Opposition to gay rights among serving military personnel was one of the leading justifications for the US military's longstanding ban on open service by gay men and lesbians. This study demonstrates that this opposition derives in large part from the self-selection of individuals into military careers. Using data from the Cooperative Institutional Research Program Freshman Survey, it shows a strong and increasing divergence of opinions on gay rights between students seeking military careers and their civilian counterparts, an effect that is large relative to subsequent socialization in the military. This civil–military gap is largely due to the overrepresentation of men and of political conservatives among those intending to enter the military, and the increasing importance of ideology in predicting opinions about gay rights issues. Once demographic and ideological characteristics are taken into account, the effect of seeking a military career on opinions regarding gay rights is small.
While the importance of individual candidates in British elections has long been minimized, this article argues that early day motions (EDMs)—formal, non-binding expressions of opinion—allow backbench MPs to cultivate reputations with constituents. First, this article demonstrates that greater sponsorship of EDMs is associated with better electoral outcomes, which suggests that EDMs could help vulnerable MPs improve their electoral prospects. Secondly, a Bayesian hierarchical negative binomial hurdle model, which accounts for specific features of EDM sponsorship and is novel in political science, shows that members from electorally competitive constituencies are more likely to introduce EDMs, and introduce them more often, than members from less competitive constituencies. Moreover, this relationship has increased over the past 20 years.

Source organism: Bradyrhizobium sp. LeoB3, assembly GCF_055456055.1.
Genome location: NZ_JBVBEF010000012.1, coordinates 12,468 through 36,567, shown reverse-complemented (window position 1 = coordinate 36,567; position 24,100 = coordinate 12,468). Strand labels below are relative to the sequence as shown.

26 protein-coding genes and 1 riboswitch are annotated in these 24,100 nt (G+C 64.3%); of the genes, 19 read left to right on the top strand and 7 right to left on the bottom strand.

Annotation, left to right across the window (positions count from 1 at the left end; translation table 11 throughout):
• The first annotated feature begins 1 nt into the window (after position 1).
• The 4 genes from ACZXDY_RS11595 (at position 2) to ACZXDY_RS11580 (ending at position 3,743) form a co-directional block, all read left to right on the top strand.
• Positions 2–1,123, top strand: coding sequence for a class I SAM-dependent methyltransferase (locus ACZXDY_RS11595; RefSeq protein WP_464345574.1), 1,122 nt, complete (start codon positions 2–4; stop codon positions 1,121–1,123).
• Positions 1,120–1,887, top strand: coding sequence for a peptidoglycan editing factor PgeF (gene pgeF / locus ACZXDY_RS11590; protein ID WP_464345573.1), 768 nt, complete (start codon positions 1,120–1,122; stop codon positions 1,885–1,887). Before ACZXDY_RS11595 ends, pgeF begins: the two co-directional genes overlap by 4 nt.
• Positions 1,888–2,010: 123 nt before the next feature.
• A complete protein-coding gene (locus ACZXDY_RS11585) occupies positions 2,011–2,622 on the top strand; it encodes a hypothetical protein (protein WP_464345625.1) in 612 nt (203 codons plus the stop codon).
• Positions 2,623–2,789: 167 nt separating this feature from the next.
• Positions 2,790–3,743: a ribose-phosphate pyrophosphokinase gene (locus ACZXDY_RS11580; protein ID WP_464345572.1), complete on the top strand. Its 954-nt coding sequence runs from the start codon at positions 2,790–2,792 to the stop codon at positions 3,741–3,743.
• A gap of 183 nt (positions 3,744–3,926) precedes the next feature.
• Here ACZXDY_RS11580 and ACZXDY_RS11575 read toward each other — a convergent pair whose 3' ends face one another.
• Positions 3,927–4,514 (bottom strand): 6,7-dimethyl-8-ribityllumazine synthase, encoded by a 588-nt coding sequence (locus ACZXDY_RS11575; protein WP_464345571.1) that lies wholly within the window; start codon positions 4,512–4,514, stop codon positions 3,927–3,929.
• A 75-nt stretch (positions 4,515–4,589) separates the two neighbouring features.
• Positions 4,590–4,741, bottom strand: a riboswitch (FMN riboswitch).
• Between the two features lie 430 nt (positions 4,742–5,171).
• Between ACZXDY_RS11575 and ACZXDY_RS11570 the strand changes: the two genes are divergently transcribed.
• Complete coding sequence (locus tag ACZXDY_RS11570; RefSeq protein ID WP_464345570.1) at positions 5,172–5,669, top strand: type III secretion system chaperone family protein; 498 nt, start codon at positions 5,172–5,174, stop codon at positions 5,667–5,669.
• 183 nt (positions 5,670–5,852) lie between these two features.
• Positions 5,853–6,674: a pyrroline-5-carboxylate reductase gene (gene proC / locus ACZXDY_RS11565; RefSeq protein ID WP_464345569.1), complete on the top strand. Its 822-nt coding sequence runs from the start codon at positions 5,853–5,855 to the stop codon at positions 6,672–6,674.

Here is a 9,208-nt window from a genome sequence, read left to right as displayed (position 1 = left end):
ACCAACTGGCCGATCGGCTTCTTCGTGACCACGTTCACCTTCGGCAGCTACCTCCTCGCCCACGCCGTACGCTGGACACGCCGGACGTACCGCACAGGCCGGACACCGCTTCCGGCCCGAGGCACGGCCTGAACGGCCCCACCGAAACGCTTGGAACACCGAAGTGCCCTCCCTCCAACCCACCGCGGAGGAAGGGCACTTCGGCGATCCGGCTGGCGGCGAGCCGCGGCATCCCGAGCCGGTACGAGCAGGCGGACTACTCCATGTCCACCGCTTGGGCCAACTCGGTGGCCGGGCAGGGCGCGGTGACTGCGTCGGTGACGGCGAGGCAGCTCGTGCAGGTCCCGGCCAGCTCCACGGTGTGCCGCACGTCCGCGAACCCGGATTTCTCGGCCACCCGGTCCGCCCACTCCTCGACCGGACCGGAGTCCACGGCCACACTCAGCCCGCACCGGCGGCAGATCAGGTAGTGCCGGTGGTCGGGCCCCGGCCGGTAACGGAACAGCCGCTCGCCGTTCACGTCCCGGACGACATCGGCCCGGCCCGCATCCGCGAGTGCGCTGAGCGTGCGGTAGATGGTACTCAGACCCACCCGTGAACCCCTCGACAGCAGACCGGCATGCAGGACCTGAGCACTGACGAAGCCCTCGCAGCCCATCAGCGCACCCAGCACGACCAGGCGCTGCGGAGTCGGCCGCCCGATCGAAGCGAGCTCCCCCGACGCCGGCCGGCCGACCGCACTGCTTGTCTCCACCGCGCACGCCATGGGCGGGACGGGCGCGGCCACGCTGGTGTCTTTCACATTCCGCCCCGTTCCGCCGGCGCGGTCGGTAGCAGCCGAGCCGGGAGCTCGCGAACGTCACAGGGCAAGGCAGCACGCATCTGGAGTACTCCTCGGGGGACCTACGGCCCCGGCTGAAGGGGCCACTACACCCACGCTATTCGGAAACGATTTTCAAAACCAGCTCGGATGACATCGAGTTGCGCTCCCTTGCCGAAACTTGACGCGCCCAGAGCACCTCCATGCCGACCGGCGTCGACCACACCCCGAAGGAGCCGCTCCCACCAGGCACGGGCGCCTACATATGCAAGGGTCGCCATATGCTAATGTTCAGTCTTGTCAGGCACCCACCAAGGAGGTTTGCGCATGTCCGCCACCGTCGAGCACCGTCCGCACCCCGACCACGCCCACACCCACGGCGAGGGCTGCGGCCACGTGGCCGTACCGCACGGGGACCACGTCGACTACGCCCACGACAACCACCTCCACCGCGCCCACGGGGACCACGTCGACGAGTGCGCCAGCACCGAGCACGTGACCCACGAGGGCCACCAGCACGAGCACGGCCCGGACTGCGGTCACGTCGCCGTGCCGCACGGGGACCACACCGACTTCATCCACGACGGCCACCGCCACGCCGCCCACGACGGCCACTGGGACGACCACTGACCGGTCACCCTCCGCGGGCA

This article develops a new method for estimating the ideological preferences of members of the British House of Commons. Existing methods produce implausible results due to high levels of party cohesion and strategic voting on the part of opposition parties. To circumvent these problems, this article estimates MP preferences using Early Day Motions (EDMs) as an alternative to roll-call votes. The Bayesian ideal point model for the decision to sign an EDM takes into account both policy preferences and signing costs. The estimates obtained have greater face validity than previous attempts to measure preferences in the House of Commons, recovering the expected order of parties and of members within parties. The estimates successfully predict voting behavior in the House of Commons. As with other Bayesian ideal point methods, this approach produces natural uncertainty estimates and allows for easy calculation of quantities of interest such as member ranks.